Not if, but when - Commentary on the 8th round of negotiations on the UN treaty on business and human rights


By Karolin Seitz
8. Tagung Treaty
8. Tagung Treaty

Not if, but when - Commentary on the 8th round of negotiations on the UN treaty on business and human rights

Since 2014, an intergovernmental working group at the United Nations (UN) Human Rights Council in Geneva has been negotiating an international binding instrument to regulate, in international human rights law, the activities of transnational corporations and other business enterprises - also known as the UN Treaty. The eighth of the responsible intergovernmental working group took place from October 24 to 28, 2022. From the countries of the global South to the major industrialized nations, all states were present.

The global trend towards stronger human rights regulation of economic activities and the relevance of the UN treaty process for the development of common global standards in this area is now obvious to all states. Thus, during the eighth session, all the "big players" were in the negotiating room - starting with the U.S., Australia, Great Britain and Japan to India, China, Brazil and Russia. The process continues to be mainly carried by countries of the global South, above all Ecuador and South Africa, Mexico, Namibia, Kenya and Uruguay. The accusation made in some voices that the process lacks critical mass, i.e. that it would not have enough traction because the important industrialized nations would not be involved, has thus been dropped.

Although the U.S. rejected the current draft at the beginning of the negotiating round as being too prescriptive and in some provisions too far-reaching, it introduced concrete proposals for changes to the text during the session.

The EU is also about to enter the negotiations. It is no longer a question of 'if', but of 'when'. Already in this year’s round of negotiations, the EU delegation has been more active than before. With a view to selected articles of the draft treaty, the delegate has outlined the provisions of the forthcoming EU directive on sustainable corporate due diligence. However, the EU Commission first wants to wait until a common position on the EU directive has been found and then initiate a negotiating mandate for the UN process. This should be done as soon as possible so that the EU can actively participate in the upcoming intersessional informal consultations and in the ninth round of negotiations in fall 2023. More than half of the EU member states as well as the German Federal Minister for Labor and Social Affairs, Hubertus Heil, are already supportive of such an EU negotiating mandate.

EU directive on sustainable corporate due diligence and UN Treaty complementary to each other

The UN Treaty would be complementary to the EU directive and the two regulations would strengthen each other. This was presented by the four researchers Nadia Bernaz, Markus Krajewski, Kinda Mohamadieh and Virginie Rouas in a recently published study. For example, the current draft treaty includes several provisions that would improve access to justice for those affected by corporate human rights abuses and environmental damage. Private international law issues are addressed, including jurisdiction and applicable law in transnational cases. Areas that are hardly covered by the upcoming EU directive.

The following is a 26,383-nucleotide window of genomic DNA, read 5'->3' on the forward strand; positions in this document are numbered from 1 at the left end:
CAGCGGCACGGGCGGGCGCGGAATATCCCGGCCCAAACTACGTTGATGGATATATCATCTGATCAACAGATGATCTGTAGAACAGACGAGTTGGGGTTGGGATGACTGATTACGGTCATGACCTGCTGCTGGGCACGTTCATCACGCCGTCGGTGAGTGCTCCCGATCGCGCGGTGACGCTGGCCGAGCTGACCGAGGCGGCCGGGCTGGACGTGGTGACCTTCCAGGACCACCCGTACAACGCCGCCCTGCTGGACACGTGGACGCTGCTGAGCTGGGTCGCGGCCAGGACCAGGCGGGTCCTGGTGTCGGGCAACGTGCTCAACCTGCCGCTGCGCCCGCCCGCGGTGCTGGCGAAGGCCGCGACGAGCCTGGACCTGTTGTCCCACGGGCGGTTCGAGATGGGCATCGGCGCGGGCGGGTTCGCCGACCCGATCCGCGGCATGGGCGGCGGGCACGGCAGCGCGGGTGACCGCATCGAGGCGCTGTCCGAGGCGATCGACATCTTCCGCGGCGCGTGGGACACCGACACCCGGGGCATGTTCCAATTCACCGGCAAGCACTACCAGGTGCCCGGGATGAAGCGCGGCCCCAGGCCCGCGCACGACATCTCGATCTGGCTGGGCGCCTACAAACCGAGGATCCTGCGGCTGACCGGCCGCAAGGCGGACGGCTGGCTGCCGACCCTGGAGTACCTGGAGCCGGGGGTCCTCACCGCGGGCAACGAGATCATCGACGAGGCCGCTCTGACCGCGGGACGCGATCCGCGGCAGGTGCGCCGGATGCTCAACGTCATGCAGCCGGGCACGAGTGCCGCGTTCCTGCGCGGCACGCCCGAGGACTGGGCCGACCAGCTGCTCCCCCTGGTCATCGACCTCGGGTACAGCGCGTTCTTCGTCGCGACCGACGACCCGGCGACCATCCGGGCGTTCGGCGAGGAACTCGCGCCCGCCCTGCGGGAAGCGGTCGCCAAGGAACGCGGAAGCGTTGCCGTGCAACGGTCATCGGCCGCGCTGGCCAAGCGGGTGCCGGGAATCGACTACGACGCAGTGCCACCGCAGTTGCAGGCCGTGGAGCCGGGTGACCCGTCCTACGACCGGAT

On the first day of negotiations, the German delegate contributed proposals on the content and structure of the future treaty as well as proposals on further negotiation modalities. Binding human rights due diligence standards for companies, as provided for in the German Supply Chain Act and the forthcoming EU directive, combined with rules on access to justice for people affected could be components of the international legally binding instrument.

Alongside with many other civil society organizations from all around the world, several member organizations of the Treaty Alliance Germany were present at the negotiations in Geneva and participated with oral statements and side events.


Chair's proposals cause confusion

The new proposals for selected articles, published only few weeks before the eighth round of negotiations by the Ecuadorian chairman of the intergovernmental working group, caused initial confusion during the negotiation week. Neither had the Ecuadorian chair been commissioned by the negotiating states to prepare his own new proposals, nor was the proposal based on the discussions and comments made by the states in previous years. While the Chair's proposals appear better structured, a number of key aspects that are essential for effective human rights and environmental protection in the globalized economy were dropped. Finally, the states present agreed that negotiations should be conducted only on the basis of the Third Revised Draft of the international legally binding instrument. The Third Revised Draft, published in August 2021, was based on the previous rounds of negotiations and had also been commented on by countries during the seventh session of the intergovernmental working group in 2021.

With regard to the content of the future treaty, no progress was made during the eighth round of negotiations. Most states reiterated their positions from the seventh session. They asked for a few new amendments to some articles.

Azerbaijan, Cameroon, France, Indonesia, Portugal, and Uruguay, now forming the Friends of the Chair group will continue to work with the Ecuadorian chair on compromise proposals and hold consultations with the various actors until the next round of negotiations in fall 2023. The Ecuadorian chair will then update and publish the draft treaty to include comments from states made during the 8th session and the results of the negotiations by the Friends of the Chair group by the end of July 2023.